Feasibility assessment of chemical testing for drug impairment : final summary report
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Feasibility assessment of chemical testing for drug impairment : final summary report

  • 1985-09-27

Filetype[PDF-1.22 MB]

  • English

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    • Abstract:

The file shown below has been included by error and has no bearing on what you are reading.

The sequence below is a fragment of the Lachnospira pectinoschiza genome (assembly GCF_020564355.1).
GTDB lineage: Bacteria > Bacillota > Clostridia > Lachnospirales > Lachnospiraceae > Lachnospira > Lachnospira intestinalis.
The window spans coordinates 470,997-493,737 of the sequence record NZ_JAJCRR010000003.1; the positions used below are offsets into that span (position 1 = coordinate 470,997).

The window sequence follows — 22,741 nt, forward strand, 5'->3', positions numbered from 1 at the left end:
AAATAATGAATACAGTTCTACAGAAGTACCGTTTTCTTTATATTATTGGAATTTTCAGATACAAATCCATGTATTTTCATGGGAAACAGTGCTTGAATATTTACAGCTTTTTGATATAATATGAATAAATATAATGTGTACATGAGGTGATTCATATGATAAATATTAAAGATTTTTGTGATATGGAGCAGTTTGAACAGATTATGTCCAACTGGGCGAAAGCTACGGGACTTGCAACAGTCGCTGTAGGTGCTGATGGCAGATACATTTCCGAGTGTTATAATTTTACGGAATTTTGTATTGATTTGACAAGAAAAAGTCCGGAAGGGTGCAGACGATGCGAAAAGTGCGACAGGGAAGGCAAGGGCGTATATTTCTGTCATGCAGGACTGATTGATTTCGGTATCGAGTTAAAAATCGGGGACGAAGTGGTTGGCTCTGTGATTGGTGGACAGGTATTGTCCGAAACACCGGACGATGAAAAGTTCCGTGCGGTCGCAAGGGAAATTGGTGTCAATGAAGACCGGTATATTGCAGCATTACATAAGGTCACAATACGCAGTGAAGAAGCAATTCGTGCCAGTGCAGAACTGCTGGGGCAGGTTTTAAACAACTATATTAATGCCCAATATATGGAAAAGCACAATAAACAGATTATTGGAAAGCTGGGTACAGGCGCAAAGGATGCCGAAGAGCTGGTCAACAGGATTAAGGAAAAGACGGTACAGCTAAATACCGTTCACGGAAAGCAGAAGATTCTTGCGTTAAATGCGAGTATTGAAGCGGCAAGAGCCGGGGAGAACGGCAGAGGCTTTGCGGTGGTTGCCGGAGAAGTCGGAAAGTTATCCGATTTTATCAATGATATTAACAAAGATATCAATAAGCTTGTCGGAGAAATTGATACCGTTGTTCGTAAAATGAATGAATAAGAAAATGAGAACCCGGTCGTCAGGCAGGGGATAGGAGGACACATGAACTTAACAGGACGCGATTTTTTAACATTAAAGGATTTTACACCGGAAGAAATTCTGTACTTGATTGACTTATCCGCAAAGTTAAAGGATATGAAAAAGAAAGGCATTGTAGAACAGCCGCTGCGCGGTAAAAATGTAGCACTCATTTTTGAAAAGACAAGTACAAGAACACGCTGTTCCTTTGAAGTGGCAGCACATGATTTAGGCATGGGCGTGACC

An evaluation was made of existing data on concentrations of marijuana, secobarbital, diazepam, diphenhydramine, and methaqualone in blood, saliva and urine to assess the feasibility of establishing chemical tests for police use in detecting drug-impaired drivers. The study employed pharmacokinetic methods to relate urine and saliva concentrations to blood levels, which were related to measures of behavioral impairment in laboratory tasks. Some preliminary concentrations are suggested to serve as a guide for collecting or testing blood. Data from numerous studies support the proposal that testing for THC metabolites in urine at or above a 100 ng/ml concentration will provide better than a 50% probability of detecting levels of THC in the blood that may be associated with impairment. Saliva offers more promise as a body specimen for a presumptive screen of the other four drugs. Analysis of data on secobarbital suggested saliva concentrations in excess of 500 ng/ml may serve as a possible threshold for predicting impairing levels of the drug in blood. Similarly, a combined concentration of 5 ng/ml of diazepam and its primary metabolite in saliva appeared as a reasonable level. The antihistamine diphenhydramine gives high saliva concentrations following its use, thus a level of 180 ng/ml in saliva is suggested as a threshold for conducting blood analysis. Evaluation of data on methaqualone suggests a threshold level of 150 ng/ml in saliva. This study suggests that it may be possible to narrow down the number of drug possibilities and blood specimens requiring testing by the police to a level that is economically feasible. However, only a marijuana/urine screening procedure is currently available for police use at the stationhouse. /Abstract from report summary page/
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